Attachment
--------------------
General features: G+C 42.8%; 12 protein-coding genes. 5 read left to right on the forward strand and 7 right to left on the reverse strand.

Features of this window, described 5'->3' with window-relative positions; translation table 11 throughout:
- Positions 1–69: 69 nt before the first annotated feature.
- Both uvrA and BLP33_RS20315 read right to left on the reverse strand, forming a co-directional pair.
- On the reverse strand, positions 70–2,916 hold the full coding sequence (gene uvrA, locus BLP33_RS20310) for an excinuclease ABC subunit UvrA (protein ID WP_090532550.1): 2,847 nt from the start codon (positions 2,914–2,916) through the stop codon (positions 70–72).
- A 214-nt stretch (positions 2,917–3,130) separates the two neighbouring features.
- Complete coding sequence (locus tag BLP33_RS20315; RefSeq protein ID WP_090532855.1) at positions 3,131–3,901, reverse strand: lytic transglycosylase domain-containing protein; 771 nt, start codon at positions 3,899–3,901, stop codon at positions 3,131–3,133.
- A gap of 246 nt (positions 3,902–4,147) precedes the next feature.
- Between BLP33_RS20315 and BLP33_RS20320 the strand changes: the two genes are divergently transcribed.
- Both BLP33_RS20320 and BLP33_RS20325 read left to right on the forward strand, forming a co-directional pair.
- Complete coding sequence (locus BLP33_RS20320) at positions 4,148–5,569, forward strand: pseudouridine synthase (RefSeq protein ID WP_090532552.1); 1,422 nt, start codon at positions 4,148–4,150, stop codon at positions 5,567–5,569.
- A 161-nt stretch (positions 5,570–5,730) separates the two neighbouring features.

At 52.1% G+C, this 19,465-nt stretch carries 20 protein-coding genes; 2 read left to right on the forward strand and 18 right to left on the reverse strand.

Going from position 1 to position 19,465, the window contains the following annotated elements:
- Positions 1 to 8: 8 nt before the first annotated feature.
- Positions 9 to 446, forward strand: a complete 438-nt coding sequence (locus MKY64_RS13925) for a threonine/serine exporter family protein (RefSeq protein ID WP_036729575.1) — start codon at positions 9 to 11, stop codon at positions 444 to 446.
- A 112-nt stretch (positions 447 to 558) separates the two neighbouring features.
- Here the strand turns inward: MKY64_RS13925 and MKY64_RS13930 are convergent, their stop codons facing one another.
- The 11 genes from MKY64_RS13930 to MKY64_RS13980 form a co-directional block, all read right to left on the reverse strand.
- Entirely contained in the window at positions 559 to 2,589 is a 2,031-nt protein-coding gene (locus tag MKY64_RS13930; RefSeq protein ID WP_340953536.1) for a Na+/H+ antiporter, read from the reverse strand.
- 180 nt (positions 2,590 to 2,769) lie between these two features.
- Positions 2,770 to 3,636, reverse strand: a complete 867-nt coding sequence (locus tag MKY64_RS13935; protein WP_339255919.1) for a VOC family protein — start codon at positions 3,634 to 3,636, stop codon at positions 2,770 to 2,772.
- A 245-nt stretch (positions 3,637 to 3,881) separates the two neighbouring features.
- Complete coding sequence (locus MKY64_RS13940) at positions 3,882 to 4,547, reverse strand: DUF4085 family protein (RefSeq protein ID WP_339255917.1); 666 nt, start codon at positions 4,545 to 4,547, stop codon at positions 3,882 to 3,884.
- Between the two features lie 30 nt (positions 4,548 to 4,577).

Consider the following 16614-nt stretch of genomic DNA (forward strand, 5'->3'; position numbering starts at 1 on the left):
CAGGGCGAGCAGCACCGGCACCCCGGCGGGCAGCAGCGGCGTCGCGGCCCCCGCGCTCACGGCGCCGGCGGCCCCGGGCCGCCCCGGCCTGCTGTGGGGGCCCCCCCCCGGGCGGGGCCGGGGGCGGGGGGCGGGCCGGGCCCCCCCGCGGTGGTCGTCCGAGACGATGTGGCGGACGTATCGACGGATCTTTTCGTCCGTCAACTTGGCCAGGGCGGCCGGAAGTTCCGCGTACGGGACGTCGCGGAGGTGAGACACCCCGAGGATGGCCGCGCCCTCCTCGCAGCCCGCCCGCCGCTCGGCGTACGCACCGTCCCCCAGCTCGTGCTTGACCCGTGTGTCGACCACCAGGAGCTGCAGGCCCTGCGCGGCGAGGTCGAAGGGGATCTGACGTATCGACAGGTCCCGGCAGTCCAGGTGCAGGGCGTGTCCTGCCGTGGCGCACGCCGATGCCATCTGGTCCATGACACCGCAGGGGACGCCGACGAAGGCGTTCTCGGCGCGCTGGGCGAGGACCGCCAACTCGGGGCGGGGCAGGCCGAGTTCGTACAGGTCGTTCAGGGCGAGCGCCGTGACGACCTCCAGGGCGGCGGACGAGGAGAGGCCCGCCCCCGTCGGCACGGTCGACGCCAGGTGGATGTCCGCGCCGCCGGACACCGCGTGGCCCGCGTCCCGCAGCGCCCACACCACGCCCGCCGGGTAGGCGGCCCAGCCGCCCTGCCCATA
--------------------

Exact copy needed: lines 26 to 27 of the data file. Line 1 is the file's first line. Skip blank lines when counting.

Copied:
Consider the following 16614-nt stretch of genomic DNA (forward strand, 5'->3'; position numbering starts at 1 on the left):
CAGGGCGAGCAGCACCGGCACCCCGGCGGGCAGCAGCGGCGTCGCGGCCCCCGCGCTCACGGCGCCGGCGGCCCCGGGCCGCCCCGGCCTGCTGTGGGGGCCCCCCCCCGGGCGGGGCCGGGGGCGGGGGGCGGGCCGGGCCCCCCCGCGGTGGTCGTCCGAGACGATGTGGCGGACGTATCGACGGATCTTTTCGTCCGTCAACTTGGCCAGGGCGGCCGGAAGTTCCGCGTACGGGACGTCGCGGAGGTGAGACACCCCGAGGATGGCCGCGCCCTCCTCGCAGCCCGCCCGCCGCTCGGCGTACGCACCGTCCCCCAGCTCGTGCTTGACCCGTGTGTCGACCACCAGGAGCTGCAGGCCCTGCGCGGCGAGGTCGAAGGGGATCTGACGTATCGACAGGTCCCGGCAGTCCAGGTGCAGGGCGTGTCCTGCCGTGGCGCACGCCGATGCCATCTGGTCCATGACACCGCAGGGGACGCCGACGAAGGCGTTCTCGGCGCGCTGGGCGAGGACCGCCAACTCGGGGCGGGGCAGGCCGAGTTCGTACAGGTCGTTCAGGGCGAGCGCCGTGACGACCTCCAGGGCGGCGGACGAGGAGAGGCCCGCCCCCGTCGGCACGGTCGACGCCAGGTGGATGTCCGCGCCGCCGGACACCGCGTGGCCCGCGTCCCGCAGCGCCCACACCACGCCCGCCGGGTAGGCGGCCCAGCCGCCCTGCCCATA